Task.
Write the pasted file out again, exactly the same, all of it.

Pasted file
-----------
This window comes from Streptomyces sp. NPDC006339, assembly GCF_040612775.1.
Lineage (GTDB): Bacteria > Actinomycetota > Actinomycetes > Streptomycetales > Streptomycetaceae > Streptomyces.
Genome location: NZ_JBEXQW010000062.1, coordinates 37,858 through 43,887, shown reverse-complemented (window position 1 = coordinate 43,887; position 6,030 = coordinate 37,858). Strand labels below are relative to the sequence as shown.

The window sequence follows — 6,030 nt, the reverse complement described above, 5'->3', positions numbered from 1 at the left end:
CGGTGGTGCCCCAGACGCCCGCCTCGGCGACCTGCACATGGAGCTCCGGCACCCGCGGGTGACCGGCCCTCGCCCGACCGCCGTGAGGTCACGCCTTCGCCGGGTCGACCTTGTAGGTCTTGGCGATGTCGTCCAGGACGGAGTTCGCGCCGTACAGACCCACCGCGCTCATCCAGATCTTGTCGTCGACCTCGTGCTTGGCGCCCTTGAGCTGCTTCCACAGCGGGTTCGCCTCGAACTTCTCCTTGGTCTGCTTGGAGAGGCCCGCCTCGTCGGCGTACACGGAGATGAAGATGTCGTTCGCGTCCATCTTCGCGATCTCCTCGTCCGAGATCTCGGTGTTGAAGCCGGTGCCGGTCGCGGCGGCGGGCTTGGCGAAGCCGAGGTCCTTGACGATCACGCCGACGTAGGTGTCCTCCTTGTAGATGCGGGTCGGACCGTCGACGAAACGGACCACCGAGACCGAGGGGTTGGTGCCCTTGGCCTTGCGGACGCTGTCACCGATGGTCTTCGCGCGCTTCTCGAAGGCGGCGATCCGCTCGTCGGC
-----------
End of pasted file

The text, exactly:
This window comes from Streptomyces sp. NPDC006339, assembly GCF_040612775.1.
Lineage (GTDB): Bacteria > Actinomycetota > Actinomycetes > Streptomycetales > Streptomycetaceae > Streptomyces.
Genome location: NZ_JBEXQW010000062.1, coordinates 37,858 through 43,887, shown reverse-complemented (window position 1 = coordinate 43,887; position 6,030 = coordinate 37,858). Strand labels below are relative to the sequence as shown.

The window sequence follows — 6,030 nt, the reverse complement described above, 5'->3', positions numbered from 1 at the left end:
CGGTGGTGCCCCAGACGCCCGCCTCGGCGACCTGCACATGGAGCTCCGGCACCCGCGGGTGACCGGCCCTCGCCCGACCGCCGTGAGGTCACGCCTTCGCCGGGTCGACCTTGTAGGTCTTGGCGATGTCGTCCAGGACGGAGTTCGCGCCGTACAGACCCACCGCGCTCATCCAGATCTTGTCGTCGACCTCGTGCTTGGCGCCCTTGAGCTGCTTCCACAGCGGGTTCGCCTCGAACTTCTCCTTGGTCTGCTTGGAGAGGCCCGCCTCGTCGGCGTACACGGAGATGAAGATGTCGTTCGCGTCCATCTTCGCGATCTCCTCGTCCGAGATCTCGGTGTTGAAGCCGGTGCCGGTCGCGGCGGCGGGCTTGGCGAAGCCGAGGTCCTTGACGATCACGCCGACGTAGGTGTCCTCCTTGTAGATGCGGGTCGGACCGTCGACGAAACGGACCACCGAGACCGAGGGGTTGGTGCCCTTGGCCTTGCGGACGCTGTCACCGATGGTCTTCGCGCGCTTCTCGAAGGCGGCGATCCGCTCGTCGGC